“The success of Ke Ao Hāli’i and its partners in securing land integrity in Mokae II and saving the Hāna Coast for future generations is a powerful example of how community-based land conservation for our islands can be supported with public and private funding,” said DLNR President Suzanne Case. “Working together, DLNR, Maui County, Ke Ao Hāli’i and Hawaiʻi Land Trust have now completed three of five Maui’s land acquisitions to date that have been aided by LLCP grants, and more on the horizon.These accomplishments exemplify practices that align with and amplify proverbial wisdom, such as Hoʻomoe wai kāhi ke kāoʻo, Let all travel together like water flowing in one direction (Mary Kawena Pukui, ʻŌlelo Noʻeau 1102).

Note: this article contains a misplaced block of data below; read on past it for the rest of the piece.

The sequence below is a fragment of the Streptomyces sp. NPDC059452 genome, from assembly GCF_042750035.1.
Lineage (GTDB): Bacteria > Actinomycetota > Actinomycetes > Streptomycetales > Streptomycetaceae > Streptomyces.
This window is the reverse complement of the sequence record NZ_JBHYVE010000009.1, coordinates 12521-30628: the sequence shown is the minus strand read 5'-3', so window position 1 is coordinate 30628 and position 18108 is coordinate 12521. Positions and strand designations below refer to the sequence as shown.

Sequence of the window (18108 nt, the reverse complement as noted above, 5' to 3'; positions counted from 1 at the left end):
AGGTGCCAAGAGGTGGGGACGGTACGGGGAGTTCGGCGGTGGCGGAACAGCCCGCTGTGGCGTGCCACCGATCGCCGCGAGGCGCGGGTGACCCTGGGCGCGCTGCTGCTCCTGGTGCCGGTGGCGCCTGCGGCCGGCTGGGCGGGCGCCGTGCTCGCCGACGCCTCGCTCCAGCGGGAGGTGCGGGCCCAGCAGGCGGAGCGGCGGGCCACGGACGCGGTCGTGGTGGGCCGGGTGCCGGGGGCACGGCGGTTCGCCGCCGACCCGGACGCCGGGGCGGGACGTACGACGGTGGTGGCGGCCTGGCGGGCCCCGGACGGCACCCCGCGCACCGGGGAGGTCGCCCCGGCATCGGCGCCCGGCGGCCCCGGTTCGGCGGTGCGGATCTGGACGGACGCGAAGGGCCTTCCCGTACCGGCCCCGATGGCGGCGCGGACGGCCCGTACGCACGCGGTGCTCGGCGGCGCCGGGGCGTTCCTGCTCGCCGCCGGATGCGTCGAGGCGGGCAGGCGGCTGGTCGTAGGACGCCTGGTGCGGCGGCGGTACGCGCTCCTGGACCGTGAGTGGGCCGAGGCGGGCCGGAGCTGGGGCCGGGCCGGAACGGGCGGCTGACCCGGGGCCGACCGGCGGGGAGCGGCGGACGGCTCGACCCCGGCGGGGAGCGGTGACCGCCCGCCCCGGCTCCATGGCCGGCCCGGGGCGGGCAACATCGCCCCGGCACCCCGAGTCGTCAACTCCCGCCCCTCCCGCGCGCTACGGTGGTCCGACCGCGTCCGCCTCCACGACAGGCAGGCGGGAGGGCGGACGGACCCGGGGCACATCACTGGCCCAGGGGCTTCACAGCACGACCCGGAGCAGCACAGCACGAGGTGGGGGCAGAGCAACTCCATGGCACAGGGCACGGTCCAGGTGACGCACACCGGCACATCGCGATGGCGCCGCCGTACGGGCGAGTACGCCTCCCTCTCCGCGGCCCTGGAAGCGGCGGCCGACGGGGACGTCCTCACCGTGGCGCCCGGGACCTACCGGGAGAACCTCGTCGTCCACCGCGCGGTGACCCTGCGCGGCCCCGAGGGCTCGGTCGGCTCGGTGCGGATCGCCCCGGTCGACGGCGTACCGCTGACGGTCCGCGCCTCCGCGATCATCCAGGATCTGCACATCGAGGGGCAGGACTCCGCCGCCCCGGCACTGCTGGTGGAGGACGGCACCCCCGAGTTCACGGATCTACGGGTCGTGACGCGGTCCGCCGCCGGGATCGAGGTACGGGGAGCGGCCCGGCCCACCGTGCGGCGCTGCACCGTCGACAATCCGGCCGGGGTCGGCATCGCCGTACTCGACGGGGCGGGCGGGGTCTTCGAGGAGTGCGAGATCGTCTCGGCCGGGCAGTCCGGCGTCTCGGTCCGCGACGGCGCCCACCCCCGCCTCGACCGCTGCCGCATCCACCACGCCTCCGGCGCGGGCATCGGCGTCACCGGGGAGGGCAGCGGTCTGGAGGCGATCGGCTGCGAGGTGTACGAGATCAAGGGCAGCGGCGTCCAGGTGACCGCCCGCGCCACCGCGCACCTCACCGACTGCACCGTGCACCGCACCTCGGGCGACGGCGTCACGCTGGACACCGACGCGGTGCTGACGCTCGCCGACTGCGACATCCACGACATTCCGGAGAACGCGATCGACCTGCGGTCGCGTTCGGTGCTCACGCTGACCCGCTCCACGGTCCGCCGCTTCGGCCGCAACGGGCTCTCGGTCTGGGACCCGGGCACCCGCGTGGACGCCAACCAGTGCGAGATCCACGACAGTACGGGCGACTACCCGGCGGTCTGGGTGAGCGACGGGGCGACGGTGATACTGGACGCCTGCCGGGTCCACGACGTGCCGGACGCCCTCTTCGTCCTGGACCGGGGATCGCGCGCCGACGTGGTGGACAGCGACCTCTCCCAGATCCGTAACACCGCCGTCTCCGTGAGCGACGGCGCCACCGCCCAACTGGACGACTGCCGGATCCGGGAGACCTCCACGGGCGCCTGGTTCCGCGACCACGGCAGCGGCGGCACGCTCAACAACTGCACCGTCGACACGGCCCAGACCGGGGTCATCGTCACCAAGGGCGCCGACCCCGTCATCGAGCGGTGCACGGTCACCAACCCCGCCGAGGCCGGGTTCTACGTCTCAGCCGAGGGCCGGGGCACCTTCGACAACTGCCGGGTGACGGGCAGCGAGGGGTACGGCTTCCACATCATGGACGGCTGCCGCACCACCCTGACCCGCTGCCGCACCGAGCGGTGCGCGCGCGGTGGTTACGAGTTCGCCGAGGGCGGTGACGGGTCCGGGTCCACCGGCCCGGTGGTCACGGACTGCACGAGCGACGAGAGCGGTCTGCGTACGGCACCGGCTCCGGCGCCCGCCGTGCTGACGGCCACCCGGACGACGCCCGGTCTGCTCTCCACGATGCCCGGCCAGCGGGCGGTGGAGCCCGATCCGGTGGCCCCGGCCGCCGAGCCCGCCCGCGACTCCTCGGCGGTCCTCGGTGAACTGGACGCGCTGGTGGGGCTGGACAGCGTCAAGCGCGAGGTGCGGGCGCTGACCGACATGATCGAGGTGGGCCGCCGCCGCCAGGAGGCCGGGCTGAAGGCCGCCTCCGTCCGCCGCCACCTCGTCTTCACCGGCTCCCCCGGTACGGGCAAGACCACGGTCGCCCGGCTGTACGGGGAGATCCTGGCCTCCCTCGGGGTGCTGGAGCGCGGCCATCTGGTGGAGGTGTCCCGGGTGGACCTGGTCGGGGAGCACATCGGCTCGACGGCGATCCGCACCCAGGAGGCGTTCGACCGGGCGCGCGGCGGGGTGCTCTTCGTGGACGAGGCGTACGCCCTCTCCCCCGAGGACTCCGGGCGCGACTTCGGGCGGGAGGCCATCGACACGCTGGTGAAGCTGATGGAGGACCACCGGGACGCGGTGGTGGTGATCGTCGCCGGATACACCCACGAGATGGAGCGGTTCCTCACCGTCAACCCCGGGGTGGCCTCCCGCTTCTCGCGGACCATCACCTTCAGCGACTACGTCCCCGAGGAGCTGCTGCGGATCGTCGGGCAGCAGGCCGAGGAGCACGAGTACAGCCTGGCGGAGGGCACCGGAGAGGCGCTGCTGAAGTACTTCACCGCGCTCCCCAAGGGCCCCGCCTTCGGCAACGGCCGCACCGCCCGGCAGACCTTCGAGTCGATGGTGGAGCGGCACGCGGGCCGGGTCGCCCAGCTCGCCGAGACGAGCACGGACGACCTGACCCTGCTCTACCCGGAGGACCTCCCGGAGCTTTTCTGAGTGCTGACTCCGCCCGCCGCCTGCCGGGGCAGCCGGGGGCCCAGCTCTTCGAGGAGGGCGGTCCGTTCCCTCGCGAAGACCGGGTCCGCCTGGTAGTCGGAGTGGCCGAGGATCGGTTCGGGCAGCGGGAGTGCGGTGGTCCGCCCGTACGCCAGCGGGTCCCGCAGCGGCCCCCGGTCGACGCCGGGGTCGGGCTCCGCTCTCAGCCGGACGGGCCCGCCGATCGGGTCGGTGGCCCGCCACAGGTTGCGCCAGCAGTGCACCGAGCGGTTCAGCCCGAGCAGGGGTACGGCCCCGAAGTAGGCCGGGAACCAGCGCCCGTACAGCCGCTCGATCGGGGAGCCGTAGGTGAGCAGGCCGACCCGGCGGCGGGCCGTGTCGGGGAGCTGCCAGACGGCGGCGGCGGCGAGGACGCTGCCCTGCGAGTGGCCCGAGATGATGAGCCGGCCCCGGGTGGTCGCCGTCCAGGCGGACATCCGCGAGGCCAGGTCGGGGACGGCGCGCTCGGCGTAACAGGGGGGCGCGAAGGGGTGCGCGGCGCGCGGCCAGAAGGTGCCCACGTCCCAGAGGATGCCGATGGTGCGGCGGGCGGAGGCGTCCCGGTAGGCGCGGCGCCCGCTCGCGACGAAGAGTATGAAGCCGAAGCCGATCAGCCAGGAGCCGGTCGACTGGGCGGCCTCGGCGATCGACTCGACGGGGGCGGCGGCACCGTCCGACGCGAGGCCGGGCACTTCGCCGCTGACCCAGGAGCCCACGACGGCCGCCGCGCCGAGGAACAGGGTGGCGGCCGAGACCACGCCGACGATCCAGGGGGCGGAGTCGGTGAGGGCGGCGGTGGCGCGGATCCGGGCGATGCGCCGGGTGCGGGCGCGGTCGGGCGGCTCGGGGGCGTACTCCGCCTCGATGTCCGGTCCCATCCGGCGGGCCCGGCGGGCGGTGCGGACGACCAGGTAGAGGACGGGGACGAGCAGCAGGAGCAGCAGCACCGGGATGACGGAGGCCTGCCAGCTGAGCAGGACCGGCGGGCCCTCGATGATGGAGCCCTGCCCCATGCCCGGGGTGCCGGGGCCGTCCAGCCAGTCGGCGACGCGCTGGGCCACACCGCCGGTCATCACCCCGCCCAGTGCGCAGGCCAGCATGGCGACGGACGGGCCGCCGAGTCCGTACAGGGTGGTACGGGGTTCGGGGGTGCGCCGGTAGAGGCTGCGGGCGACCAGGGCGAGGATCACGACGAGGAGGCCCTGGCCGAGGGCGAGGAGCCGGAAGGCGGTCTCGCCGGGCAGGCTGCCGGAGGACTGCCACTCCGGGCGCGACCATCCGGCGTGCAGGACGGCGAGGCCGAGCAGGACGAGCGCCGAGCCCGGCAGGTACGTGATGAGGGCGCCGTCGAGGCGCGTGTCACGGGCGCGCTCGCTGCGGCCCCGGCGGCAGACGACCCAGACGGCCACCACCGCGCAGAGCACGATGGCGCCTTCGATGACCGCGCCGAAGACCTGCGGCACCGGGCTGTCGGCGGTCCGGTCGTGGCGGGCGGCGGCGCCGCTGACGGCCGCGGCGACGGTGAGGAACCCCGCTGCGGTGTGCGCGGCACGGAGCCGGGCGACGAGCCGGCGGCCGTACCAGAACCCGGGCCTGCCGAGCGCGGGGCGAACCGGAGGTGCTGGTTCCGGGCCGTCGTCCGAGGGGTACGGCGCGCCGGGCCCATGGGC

“Hāna is one of the few remaining Hawaiian communities in Hawai’i, so preserving 30 acres of shoreline is absolutely the right thing to do,” said Maui County Mayor Michael Victorino. “That’s why Maui County provided a grant of $2,469,300 to make this dream a reality. The relationship between Native Hawaiians and the ‘āina is eternal, so it is a treasured gift for all, including generations past and generations to come.
“The conservation easement will prohibit subdivision and development, protect native ocean food systems and Hawaiian foraging practices, support local agriculture, and maintain community access in perpetuity,” said Laura Kaakua, President and CEO. management of Hawaiʻi Land Trust. “When you’re in Mokae feeling the ocean breeze, seeing the local community fish and passing ancient sites, you can’t help but be grateful that Mokae is still here. We are grateful for the generous support of our public and private partners, and our local communities, who have come together to permanently safeguard this irreplaceable wahi kupuna (place of the ancestors).
To learn more about this effort, visit savehanacoast.org/campaign.